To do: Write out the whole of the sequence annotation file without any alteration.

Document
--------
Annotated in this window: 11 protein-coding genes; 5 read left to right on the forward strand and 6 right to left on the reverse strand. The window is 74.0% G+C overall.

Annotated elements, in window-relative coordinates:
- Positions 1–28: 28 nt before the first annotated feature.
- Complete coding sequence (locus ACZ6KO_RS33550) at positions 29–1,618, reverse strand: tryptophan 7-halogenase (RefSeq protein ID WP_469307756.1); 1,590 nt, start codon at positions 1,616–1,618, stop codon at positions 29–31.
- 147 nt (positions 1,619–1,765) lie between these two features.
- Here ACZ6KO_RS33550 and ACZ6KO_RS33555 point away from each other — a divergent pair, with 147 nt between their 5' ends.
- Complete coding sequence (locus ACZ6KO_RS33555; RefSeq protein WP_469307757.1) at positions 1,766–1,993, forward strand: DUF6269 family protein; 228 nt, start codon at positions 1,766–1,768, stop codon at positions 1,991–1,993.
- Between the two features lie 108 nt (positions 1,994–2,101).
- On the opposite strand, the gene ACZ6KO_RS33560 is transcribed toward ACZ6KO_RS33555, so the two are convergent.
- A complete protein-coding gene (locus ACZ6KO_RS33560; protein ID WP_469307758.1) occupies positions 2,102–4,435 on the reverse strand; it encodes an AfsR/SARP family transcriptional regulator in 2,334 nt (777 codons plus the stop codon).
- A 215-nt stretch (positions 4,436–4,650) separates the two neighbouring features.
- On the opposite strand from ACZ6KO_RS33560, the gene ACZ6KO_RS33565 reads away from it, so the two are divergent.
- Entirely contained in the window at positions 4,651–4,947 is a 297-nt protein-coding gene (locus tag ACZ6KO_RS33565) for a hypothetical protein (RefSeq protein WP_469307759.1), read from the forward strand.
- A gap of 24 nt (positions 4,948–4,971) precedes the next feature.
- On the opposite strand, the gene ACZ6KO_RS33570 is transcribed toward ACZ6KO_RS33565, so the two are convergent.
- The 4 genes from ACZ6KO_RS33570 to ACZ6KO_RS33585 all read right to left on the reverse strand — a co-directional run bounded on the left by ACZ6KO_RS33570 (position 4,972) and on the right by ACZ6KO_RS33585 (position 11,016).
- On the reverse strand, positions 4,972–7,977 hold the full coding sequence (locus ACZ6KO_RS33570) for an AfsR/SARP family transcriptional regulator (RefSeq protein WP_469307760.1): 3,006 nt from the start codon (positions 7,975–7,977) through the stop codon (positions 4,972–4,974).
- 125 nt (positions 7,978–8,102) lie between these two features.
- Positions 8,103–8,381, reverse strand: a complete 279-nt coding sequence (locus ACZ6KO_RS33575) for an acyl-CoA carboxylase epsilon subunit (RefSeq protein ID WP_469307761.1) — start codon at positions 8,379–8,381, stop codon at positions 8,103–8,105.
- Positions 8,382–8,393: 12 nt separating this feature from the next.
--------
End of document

Annotated in this window: 11 protein-coding genes; 5 read left to right on the forward strand and 6 right to left on the reverse strand. The window is 74.0% G+C overall.

Annotated elements, in window-relative coordinates:
- Positions 1–28: 28 nt before the first annotated feature.
- Complete coding sequence (locus ACZ6KO_RS33550) at positions 29–1,618, reverse strand: tryptophan 7-halogenase (RefSeq protein ID WP_469307756.1); 1,590 nt, start codon at positions 1,616–1,618, stop codon at positions 29–31.
- 147 nt (positions 1,619–1,765) lie between these two features.
- Here ACZ6KO_RS33550 and ACZ6KO_RS33555 point away from each other — a divergent pair, with 147 nt between their 5' ends.
- Complete coding sequence (locus ACZ6KO_RS33555; RefSeq protein WP_469307757.1) at positions 1,766–1,993, forward strand: DUF6269 family protein; 228 nt, start codon at positions 1,766–1,768, stop codon at positions 1,991–1,993.
- Between the two features lie 108 nt (positions 1,994–2,101).
- On the opposite strand, the gene ACZ6KO_RS33560 is transcribed toward ACZ6KO_RS33555, so the two are convergent.
- A complete protein-coding gene (locus ACZ6KO_RS33560; protein ID WP_469307758.1) occupies positions 2,102–4,435 on the reverse strand; it encodes an AfsR/SARP family transcriptional regulator in 2,334 nt (777 codons plus the stop codon).
- A 215-nt stretch (positions 4,436–4,650) separates the two neighbouring features.
- On the opposite strand from ACZ6KO_RS33560, the gene ACZ6KO_RS33565 reads away from it, so the two are divergent.
- Entirely contained in the window at positions 4,651–4,947 is a 297-nt protein-coding gene (locus tag ACZ6KO_RS33565) for a hypothetical protein (RefSeq protein WP_469307759.1), read from the forward strand.
- A gap of 24 nt (positions 4,948–4,971) precedes the next feature.
- On the opposite strand, the gene ACZ6KO_RS33570 is transcribed toward ACZ6KO_RS33565, so the two are convergent.
- The 4 genes from ACZ6KO_RS33570 to ACZ6KO_RS33585 all read right to left on the reverse strand — a co-directional run bounded on the left by ACZ6KO_RS33570 (position 4,972) and on the right by ACZ6KO_RS33585 (position 11,016).
- On the reverse strand, positions 4,972–7,977 hold the full coding sequence (locus ACZ6KO_RS33570) for an AfsR/SARP family transcriptional regulator (RefSeq protein WP_469307760.1): 3,006 nt from the start codon (positions 7,975–7,977) through the stop codon (positions 4,972–4,974).
- 125 nt (positions 7,978–8,102) lie between these two features.
- Positions 8,103–8,381, reverse strand: a complete 279-nt coding sequence (locus ACZ6KO_RS33575) for an acyl-CoA carboxylase epsilon subunit (RefSeq protein ID WP_469307761.1) — start codon at positions 8,379–8,381, stop codon at positions 8,103–8,105.
- Positions 8,382–8,393: 12 nt separating this feature from the next.